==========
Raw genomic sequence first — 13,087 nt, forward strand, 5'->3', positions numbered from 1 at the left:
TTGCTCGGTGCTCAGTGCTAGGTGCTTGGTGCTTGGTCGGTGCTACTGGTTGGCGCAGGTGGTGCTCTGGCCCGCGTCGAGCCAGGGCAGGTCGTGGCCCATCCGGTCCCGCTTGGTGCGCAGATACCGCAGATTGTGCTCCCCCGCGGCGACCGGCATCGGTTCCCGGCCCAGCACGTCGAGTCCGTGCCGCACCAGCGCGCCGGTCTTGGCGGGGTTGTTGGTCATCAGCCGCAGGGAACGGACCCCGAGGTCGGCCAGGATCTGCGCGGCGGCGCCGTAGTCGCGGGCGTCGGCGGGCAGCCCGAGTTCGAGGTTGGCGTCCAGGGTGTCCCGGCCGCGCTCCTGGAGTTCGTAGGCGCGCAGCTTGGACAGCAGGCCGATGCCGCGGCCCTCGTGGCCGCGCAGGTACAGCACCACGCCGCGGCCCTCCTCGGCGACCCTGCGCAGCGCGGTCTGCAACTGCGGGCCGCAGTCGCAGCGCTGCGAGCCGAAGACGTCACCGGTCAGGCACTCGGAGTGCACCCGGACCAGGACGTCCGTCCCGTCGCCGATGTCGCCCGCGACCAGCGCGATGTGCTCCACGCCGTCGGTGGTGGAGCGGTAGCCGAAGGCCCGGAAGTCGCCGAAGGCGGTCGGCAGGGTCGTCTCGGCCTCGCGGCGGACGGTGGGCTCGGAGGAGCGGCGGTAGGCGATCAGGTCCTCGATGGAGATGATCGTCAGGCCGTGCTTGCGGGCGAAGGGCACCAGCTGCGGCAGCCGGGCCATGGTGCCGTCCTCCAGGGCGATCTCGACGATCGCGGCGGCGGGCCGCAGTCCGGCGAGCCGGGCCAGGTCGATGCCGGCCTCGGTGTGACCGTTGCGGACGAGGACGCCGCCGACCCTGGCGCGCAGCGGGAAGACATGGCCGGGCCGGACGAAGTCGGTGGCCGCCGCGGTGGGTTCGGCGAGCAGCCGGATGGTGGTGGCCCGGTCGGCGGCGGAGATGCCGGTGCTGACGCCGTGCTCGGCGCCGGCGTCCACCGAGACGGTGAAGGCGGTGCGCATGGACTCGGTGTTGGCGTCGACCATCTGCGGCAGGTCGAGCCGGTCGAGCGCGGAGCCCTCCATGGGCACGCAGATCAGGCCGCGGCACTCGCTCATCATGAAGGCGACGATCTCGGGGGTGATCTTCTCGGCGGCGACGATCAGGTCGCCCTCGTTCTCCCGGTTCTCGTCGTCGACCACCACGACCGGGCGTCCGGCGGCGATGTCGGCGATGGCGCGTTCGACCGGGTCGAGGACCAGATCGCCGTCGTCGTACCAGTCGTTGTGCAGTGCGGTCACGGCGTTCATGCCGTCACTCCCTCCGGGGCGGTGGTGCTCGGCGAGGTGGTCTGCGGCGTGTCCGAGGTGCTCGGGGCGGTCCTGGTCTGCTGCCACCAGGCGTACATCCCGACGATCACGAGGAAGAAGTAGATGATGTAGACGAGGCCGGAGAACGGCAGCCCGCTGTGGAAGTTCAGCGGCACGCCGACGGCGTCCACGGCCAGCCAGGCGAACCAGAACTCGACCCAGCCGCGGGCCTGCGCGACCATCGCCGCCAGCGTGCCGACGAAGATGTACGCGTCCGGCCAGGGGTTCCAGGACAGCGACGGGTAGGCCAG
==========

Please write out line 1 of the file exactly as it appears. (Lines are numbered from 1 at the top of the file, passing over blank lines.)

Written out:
Raw genomic sequence first — 13,087 nt, forward strand, 5'->3', positions numbered from 1 at the left: